Mundelein College Fathers Club

Though Father’s Day may still be a couple months away, I’d like to use this post to celebrate a special organization that existed at Mundelein College* during the 1950s and early 1960s: the Mundelein College Fathers Club.

1957 Promotional Flyer & Membership Card

1957 Promotional Flyer

Founded in the spring of 1952, the organization was formed by fathers of Mundelein students to support the College and administration.  Edwin B. Parkes, Chairman of the inaugural Club Membership Committee, described it this way: “We know of no better way to gain recognition for our girls and the Sisters than by organizing and using our talents.  Individually we can do little, but collectively we can accomplish the results desired.”   Through membership dues and fundraising events, these dedicated dads raised funds to rehabilitate the school buildings, including modernizing the classroom light systems, updating the convent section of Mundelein, and otherwise assisting with building upkeep.  In 1961 they funded the purchase of closed circuit television equipment to be used for educational purposes.  They also provided scholarships and loans to students in need.

A dad and daughter duo at a Fathers Club event

Just as important as their good works was the club’s mission to providing opportunities for fun, social get-togethers for their members.  They planned opportunities not only for Mundelein fathers to meet and get to know one another, but also so that fathers and daughters could spend meaningful time together during the college years.  For the dads, each club meeting included some form of entertainment after the business was concluded.  These included some stereotypical, 1950s male interests – such as lectures from a criminal cases columnist from the Chicago Tribune, an FBI agent, a popular sports editor at the Chicago Daily News, and film showings on such subjects as the inner workings of the Stock Exchange, traffic patterns, the Baseball World Series, and one called “Blue Flame” that chronicled the story of natural gas from well head to consumer.  At a meeting in 1960 they arranged to put in a long distance call to the Air Force Base in Colorado Springs, where they were able to ask questions of an Air Force Officer about the country’s defense system.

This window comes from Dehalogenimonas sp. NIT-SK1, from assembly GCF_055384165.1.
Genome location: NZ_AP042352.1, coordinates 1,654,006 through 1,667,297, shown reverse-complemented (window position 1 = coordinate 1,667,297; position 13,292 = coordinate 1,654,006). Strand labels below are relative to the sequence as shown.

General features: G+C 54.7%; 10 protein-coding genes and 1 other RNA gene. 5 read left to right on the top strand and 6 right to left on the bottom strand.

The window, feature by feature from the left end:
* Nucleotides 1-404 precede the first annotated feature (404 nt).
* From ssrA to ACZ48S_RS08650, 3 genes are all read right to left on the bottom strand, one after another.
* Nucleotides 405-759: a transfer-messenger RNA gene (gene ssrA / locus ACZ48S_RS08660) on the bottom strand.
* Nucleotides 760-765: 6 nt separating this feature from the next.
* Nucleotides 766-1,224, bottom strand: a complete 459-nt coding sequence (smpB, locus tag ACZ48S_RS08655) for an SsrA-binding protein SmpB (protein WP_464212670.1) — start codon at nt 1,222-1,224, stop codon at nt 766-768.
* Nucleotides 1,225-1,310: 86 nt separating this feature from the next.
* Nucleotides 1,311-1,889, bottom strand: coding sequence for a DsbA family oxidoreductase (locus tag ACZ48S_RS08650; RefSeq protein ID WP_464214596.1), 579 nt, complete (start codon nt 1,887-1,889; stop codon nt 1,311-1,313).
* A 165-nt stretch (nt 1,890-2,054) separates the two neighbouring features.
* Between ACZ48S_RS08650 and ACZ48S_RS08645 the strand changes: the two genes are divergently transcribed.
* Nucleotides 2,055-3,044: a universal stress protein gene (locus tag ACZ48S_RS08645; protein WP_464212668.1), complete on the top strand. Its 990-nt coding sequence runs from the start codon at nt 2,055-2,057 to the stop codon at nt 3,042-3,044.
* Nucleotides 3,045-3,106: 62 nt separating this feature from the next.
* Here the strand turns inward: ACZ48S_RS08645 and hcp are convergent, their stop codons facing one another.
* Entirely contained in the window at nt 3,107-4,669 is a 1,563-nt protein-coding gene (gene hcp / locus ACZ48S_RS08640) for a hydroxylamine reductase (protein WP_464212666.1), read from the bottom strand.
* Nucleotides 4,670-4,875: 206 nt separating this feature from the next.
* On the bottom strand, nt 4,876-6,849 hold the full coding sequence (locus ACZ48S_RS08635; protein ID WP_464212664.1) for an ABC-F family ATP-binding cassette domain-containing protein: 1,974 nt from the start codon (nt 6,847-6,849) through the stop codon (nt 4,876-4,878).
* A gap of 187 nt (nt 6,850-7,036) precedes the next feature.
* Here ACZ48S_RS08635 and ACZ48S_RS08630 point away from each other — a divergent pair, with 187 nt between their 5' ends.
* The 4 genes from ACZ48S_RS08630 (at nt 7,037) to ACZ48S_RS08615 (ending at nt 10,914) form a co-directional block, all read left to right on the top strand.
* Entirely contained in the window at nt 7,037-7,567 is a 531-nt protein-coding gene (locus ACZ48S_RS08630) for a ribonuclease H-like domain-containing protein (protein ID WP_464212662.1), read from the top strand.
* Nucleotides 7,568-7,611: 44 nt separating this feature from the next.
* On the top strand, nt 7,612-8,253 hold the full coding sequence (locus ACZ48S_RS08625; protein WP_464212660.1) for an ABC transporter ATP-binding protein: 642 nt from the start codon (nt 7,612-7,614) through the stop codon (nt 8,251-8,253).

One of the signature events for the club was their annual Father-Daughter Dinner-Dance.   Though it went through a few name and venue changes, the basic idea stayed the same; an evening of father and daughter bonding over music and food.  A 1962 club membership letter told fathers that participation in events, like the Father-Daughter Buffet-Dance, “demonstrates to her [their daughter] that I am interested in her, her teachers, and in what she learns.”

1961 Promotional Flyer

Mundelein dads “twisting” with their misses at the Father-Daughter Dance

1960 Father-Daughter Dinner-Dance

As any educator will tell you, investment from a student’s parents or guardians in their education can make a world of difference in how that student feels about and does at school.  Hat’s off to this dedicated group of dads (and who often worked alongside the “Women’s Auxiliary”, the Mundelein Mother’s group) to support their daughter’s college experience.  To see how the Fathers Club tradition has lived on, check out the Loyola Parent’s page.

1954 – Student Captains of the Fathers Club meeting with the Club President and Promotion Manager

*Mundelein College, founded and operated by the Sisters of Charity of the Blessed Virgin Mary (BVM), provided education to women from 1930 until 1991, when it affiliated with Loyola University Chicago.

Kate is a Graduate Assistant at the WLA and in the first year of her M.A. in Public History at Loyola University Chicago.  A Colorado gal, she enjoys classic films, bike riding, and all things museums.

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About Women and Leadership Archives

Established in 1994, the Women and Leadership Archives (WLA) collects, preserves, and makes available permanently valuable records of women and women’s organizations, which document women’s lives, roles, and contributions. The WLA grew out of the need to care for the records of Mundelein College and expanded to collect papers of women leaders and women’s organizations. Collection strengths include the subject areas of activism and women’s issues; authors; education; environmental issues; public service; social justice; women religious; and the fine, performance, and visual arts. The WLA is part of the Gannon Center and Loyola University Libraries and serves a wide variety of users, ranging from students and scholars to the general public. The WLA makes records available at the Archives in Loyola’s Piper Hall, offers remote reference services, presents programs, and provides online resources. Staff include a Director, Assistant Archivist, and graduate assistants from Loyola’s Public History Program.

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